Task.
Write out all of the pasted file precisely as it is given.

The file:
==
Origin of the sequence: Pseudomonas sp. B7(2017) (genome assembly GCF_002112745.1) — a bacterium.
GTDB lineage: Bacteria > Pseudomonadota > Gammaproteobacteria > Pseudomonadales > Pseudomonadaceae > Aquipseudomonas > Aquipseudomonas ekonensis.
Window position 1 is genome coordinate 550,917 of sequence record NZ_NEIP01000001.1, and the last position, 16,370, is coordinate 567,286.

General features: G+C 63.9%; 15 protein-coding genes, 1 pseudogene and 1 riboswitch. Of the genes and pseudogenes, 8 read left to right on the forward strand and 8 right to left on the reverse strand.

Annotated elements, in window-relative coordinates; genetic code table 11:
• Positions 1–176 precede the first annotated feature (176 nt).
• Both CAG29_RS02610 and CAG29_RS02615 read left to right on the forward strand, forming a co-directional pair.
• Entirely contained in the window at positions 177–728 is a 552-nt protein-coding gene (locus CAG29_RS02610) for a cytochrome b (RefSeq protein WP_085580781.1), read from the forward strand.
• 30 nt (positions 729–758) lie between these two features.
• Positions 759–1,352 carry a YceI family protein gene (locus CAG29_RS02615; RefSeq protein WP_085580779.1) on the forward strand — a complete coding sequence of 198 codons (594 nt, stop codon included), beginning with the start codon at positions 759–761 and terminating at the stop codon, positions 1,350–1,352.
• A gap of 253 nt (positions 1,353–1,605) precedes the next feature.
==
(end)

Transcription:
Origin of the sequence: Pseudomonas sp. B7(2017) (genome assembly GCF_002112745.1) — a bacterium.
GTDB lineage: Bacteria > Pseudomonadota > Gammaproteobacteria > Pseudomonadales > Pseudomonadaceae > Aquipseudomonas > Aquipseudomonas ekonensis.
Window position 1 is genome coordinate 550,917 of sequence record NZ_NEIP01000001.1, and the last position, 16,370, is coordinate 567,286.

General features: G+C 63.9%; 15 protein-coding genes, 1 pseudogene and 1 riboswitch. Of the genes and pseudogenes, 8 read left to right on the forward strand and 8 right to left on the reverse strand.

Annotated elements, in window-relative coordinates; genetic code table 11:
• Positions 1–176 precede the first annotated feature (176 nt).
• Both CAG29_RS02610 and CAG29_RS02615 read left to right on the forward strand, forming a co-directional pair.
• Entirely contained in the window at positions 177–728 is a 552-nt protein-coding gene (locus CAG29_RS02610) for a cytochrome b (RefSeq protein WP_085580781.1), read from the forward strand.
• 30 nt (positions 729–758) lie between these two features.
• Positions 759–1,352 carry a YceI family protein gene (locus CAG29_RS02615; RefSeq protein WP_085580779.1) on the forward strand — a complete coding sequence of 198 codons (594 nt, stop codon included), beginning with the start codon at positions 759–761 and terminating at the stop codon, positions 1,350–1,352.
• A gap of 253 nt (positions 1,353–1,605) precedes the next feature.